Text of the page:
This referenced posting in TechCrunch briefly describes a new banking product from Stripe, the San Francisco-based unicorn for internet payments. The new product is called Stripe Treasury and is a the latest example of embedded finance. The product represents trends in a new open banking era that is mandated in Europe and a few other markets, essentially now also taking hold in the U.S. due to market realities.
It is a BaaS offer for Stripe clients, utilizing APIs to connect banking capabilities into the client existing infrastructure. Stripe is not intending to be a bank, so has developed partnerships and connections with chartered FIs, such as Citi and Goldman Sachs. Providing access to a bank account through Stripe allows them to extend increasing financial services to their business clients.
‘This is part of a bigger trend called embedded finance. Essentially, instead of separating banking services from other services that you use, embedded finance products provide financial services as close as possible to the end customer in the services that they already use….Other companies have been working on embedded business banking products, such as Wise. Stripe could take advantage of its existing user base to convince them to use Stripe Treasury for new banking products.’
In our CEP Outlook for 2021 we included the themes of Platform Banking and Collaboration as keys to success going forward for banks. The growth in platform approaches in banking has been generally slow to develop, but has been given a boost by the PSD2 directive as well as success among challenger and neo-banks, most readily in the consumer and small business banking space. Technologies such as APIs and cloud delivery underpin how the various platform models work.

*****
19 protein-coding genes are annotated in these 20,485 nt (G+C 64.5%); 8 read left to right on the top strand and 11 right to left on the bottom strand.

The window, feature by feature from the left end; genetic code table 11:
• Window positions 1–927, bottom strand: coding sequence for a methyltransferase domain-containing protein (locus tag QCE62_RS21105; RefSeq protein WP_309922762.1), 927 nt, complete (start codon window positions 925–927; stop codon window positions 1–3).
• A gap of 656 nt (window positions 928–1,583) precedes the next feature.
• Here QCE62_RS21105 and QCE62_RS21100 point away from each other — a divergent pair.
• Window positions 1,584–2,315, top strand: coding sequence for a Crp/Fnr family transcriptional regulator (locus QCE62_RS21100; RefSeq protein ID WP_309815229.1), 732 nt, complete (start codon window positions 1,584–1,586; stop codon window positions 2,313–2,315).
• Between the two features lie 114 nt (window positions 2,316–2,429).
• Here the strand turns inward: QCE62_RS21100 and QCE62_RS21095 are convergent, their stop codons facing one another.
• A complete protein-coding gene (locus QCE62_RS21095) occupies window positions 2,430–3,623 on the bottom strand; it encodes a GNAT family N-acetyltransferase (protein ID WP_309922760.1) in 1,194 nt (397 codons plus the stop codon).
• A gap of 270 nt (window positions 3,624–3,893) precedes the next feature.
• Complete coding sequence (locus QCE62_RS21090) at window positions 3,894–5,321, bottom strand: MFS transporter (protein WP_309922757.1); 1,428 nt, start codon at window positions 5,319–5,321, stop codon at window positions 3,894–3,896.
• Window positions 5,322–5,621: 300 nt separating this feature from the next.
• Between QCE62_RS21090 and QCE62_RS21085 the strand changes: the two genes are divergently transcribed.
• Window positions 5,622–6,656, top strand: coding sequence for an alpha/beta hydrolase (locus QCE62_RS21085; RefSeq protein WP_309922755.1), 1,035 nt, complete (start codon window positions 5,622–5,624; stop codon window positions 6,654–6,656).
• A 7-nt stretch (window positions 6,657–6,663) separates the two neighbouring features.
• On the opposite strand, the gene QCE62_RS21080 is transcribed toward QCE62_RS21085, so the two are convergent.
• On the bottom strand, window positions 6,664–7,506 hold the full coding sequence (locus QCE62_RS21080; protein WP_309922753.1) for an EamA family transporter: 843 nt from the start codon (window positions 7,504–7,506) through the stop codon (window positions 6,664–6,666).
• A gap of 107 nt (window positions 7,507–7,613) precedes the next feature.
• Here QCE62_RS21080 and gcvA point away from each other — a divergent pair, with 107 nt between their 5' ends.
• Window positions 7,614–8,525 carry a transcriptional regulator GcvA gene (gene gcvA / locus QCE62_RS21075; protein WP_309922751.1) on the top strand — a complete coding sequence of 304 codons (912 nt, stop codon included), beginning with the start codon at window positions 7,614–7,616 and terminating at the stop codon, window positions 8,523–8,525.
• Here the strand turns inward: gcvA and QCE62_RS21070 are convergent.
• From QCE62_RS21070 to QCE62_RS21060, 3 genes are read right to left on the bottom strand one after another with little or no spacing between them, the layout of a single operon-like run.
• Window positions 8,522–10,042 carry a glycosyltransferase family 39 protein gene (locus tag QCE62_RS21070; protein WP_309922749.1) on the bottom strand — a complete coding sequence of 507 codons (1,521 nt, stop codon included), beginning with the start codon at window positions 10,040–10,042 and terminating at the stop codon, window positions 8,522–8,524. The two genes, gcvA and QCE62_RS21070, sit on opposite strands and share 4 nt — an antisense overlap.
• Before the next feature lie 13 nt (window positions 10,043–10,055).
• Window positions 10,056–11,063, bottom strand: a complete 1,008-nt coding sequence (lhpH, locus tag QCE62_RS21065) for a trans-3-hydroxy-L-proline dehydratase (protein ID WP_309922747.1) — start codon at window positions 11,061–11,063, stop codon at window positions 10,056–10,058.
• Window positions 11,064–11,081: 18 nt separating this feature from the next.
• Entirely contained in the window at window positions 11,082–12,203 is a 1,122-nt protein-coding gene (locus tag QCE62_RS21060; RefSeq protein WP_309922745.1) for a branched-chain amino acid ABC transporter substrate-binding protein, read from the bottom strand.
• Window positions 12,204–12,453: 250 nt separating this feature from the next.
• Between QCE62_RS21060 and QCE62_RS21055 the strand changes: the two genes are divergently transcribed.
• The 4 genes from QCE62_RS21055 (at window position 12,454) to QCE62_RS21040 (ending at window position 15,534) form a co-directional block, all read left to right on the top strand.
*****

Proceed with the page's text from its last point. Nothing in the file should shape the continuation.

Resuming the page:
Only a few short years ago, the generally prevailing attitude among financial institutions regarding fintechs was either trepidation or disinterest. That has changed for a number of reasons, including open banking regulation, further technology gains, and, more importantly, there has been an evolving recognition between the two sectors that working together is not a zero-sum game; instead it creates expanded opportunity. So look for more of this going forward.
‘Stripe turns everything into API calls. An API is a programming interface that lets you interact with third-party services using simple instructions. For instance, a developer can take advantage of Stripe Treasury to open bank accounts directly from their service by triggering Stripe’s API….Similarly, you can move money or pay bills using API calls. Combined with Stripe Issuing, you can also issue a virtual or physical card and connect it to a bank account. Slowly, Stripe is building products that cover a bigger chunk of the payment chain.’
Overview by Steve Murphy, Director, Commercial and Enterprise Payments Advisory Service at Mercator Advisory Group